Now, I am not denying that abortion can be a difficult experience for everyone involved. All medical procedures are stressful, not just for the person receiving the treatment, but for anyone who loves them too. I am sure that men do experience regret after their partner has had an abortion, but that does not give them the right to limit other women's access to the procedure.

Chris Aubert, a Houston lawyer, felt only indifference in 1985 when a girlfriend told him she was pregnant and planned on an abortion. When she asked if he wanted to come to the clinic, he said he couldn't; he played softball on Saturdays. He stuck a check for $200 in her door and never talked to her again.

Aubert, 50, was equally untroubled when another girlfriend had an abortion in 1991. "It was a complete irrelevancy," he said. But years later, Aubert felt a rising sense of unease. He and his wife were cooing at an ultrasound of their first baby when it struck him -- "from the depths of my belly," he said -- that abortion was wrong.

Aubert has since converted to Catholicism. He and his wife have five children, and they sometimes protest in front of abortion clinics. Every now and then, though, Aubert wonders: What if his first girlfriend had not aborted? How would his life look different?

He might have endured a loveless marriage and, perhaps, a sad divorce. He might have been saddled with child support as he tried to build his legal practice. He might never have met his wife. Their children -- Christine, Kyle, Roch, Paul, Vance -- might not exist.

"I wouldn't have the blessings I have now," Aubert said. So in a way, he said, the two abortions may have cleared his path to future happiness.

"That's an intellectual debate I have with myself," he said. "I struggle with it."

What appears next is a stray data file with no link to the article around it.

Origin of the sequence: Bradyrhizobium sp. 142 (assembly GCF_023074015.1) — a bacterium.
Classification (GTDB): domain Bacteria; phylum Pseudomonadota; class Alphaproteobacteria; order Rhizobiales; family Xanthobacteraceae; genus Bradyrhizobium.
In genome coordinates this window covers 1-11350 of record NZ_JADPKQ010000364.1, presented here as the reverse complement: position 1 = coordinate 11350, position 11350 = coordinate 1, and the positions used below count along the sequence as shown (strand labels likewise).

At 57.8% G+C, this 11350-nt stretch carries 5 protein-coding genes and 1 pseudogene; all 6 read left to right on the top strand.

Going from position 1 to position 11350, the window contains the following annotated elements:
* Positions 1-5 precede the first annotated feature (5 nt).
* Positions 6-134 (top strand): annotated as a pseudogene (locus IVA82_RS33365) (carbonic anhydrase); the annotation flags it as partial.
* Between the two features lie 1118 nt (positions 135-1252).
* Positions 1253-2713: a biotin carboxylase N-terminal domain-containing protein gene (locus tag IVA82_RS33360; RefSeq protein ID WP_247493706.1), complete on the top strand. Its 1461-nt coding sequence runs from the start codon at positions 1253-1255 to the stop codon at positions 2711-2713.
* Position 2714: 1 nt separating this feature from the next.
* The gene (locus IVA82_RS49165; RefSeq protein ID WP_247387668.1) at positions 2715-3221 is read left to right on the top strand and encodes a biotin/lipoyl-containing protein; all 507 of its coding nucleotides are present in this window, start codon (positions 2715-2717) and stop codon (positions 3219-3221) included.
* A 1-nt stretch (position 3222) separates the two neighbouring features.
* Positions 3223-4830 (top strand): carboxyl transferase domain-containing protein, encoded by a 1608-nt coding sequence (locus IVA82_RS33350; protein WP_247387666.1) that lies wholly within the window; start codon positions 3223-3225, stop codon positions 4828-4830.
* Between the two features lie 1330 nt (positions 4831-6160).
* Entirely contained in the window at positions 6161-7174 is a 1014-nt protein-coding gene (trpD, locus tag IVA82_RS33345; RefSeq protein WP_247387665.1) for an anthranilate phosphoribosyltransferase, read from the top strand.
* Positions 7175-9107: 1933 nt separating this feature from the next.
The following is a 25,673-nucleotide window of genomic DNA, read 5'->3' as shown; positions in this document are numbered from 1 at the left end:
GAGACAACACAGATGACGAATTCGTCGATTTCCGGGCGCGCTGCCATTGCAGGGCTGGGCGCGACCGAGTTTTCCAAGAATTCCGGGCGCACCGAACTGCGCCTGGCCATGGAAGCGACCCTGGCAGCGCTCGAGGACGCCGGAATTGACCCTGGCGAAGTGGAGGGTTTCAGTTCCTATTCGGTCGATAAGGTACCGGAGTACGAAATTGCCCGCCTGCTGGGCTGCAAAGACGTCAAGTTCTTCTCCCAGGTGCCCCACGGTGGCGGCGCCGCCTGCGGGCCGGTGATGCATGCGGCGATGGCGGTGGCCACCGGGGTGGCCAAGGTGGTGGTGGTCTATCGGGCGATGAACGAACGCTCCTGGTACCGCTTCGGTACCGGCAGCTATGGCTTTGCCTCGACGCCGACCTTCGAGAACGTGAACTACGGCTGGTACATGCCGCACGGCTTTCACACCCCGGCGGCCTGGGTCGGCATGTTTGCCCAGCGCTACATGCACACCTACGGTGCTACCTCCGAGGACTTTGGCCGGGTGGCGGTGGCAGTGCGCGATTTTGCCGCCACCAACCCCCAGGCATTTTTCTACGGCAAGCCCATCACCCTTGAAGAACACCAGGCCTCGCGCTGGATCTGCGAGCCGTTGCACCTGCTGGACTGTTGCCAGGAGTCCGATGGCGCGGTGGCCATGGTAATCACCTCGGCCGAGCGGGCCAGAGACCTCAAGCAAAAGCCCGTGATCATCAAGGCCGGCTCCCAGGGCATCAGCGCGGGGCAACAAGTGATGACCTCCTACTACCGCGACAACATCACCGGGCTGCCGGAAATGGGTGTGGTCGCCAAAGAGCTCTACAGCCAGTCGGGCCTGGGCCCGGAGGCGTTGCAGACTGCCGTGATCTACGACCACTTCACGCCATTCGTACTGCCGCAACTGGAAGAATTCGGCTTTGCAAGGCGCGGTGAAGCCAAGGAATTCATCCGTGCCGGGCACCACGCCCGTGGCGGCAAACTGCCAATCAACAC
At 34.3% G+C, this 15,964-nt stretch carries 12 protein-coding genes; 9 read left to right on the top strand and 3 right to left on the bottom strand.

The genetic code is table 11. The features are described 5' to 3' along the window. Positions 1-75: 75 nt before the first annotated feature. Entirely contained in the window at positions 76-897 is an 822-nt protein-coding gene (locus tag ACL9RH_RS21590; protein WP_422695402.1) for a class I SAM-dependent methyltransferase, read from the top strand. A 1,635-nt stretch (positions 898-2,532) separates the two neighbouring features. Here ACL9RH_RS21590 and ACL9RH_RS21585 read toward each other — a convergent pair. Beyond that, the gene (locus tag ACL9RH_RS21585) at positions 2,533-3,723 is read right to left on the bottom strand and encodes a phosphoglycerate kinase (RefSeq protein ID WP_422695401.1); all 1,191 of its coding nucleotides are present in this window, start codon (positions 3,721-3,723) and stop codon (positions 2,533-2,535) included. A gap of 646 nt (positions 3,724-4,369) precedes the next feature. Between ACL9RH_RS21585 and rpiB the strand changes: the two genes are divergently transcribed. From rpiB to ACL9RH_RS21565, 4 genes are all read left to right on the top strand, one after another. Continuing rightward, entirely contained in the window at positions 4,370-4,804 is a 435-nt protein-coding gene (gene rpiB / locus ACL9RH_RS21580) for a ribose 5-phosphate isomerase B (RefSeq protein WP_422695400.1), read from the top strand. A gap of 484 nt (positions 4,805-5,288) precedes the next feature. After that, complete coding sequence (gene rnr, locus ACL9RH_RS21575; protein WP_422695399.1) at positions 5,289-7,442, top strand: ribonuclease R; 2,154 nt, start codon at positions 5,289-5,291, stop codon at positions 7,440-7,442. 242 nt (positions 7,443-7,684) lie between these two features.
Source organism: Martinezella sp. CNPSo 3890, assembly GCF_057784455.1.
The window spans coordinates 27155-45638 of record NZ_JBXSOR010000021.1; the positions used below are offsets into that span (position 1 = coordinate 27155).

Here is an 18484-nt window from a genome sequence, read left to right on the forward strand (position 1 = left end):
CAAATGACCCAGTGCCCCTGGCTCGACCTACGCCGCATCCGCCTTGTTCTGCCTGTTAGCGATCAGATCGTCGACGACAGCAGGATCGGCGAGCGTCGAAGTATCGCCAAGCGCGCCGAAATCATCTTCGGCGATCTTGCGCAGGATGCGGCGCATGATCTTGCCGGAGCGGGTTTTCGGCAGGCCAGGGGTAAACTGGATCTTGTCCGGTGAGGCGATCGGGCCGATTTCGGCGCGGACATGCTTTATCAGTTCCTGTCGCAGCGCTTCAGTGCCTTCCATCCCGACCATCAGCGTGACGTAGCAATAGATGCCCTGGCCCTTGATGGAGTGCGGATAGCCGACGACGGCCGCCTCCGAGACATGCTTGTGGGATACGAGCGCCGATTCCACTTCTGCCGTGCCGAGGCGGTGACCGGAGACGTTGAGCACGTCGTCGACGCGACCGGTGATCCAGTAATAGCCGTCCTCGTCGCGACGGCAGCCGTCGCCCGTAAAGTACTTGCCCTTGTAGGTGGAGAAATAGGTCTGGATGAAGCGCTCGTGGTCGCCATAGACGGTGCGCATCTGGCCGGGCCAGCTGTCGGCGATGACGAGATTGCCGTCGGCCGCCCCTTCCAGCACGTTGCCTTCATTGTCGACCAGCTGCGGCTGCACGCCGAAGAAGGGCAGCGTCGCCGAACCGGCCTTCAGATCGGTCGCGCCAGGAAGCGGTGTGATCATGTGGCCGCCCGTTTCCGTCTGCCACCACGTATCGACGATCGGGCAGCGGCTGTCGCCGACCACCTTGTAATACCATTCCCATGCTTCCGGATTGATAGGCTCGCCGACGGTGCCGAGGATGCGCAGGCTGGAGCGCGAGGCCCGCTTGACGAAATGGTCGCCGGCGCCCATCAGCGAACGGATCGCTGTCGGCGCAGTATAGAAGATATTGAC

In the end, Aubert says his moral objection to abortion always wins. If he could go back in time, he would try to save the babies.

But would his long-ago girlfriends agree? Or might they also consider the abortions a choice that set them on a better path?

Aubert looks startled. "I never really thought about it for the woman," he says slowly.

I think we can all agree that this guy is a complete wanker. Instead of feeling bad that he went to play softball instead of going with his partner of the time to support her, he only wishes that he could get "the baby" back. It is interesting that when it was most convenient for him for his girlfriend to have an abortion, so that he could continue with law school etc, "it was a complete irrelevancy." When he benefitted from the abortion, it was fine. Now, he has the insulation of many years. He is married. He is never going to be in a position where a baby could ruin his chances. Now is when he decides that abortion is wrong. Strange that isn't it?

Also, he would rather go back and "save the babies" from his two failed relationships, rather than enjoy the children he has now, with a woman that he (presumably) loves? I think that goes to show how shallow and hypothetical the whole anti-choice argument is. He is able to say these things because he never has to act on them. He is able to oppose abortion now, having benefitted from it in the past, because he never has to face an unwanted pregnancy. He is able to have the best of both worlds, because now he can moralise about the effects of abortion, and say "it wasn't my fault", so that he doesn't have to be responsible for the choices that he made when he was younger.

The final comment, "I never really thought about it for the woman", says it all to me. He doesn't consider women to be anything more than fuckholes and incubators, who unfortunately have brains and mouths attached, which inconveniently mean that they blather on about their "rights" and their "ambitions". God, why don't they just shut the fuck up and let him fuck them and father children without having to worry about any of the consequences? Jesus, life is just so unfair, he is so discriminated against.

My heart bleeds, fuckwit.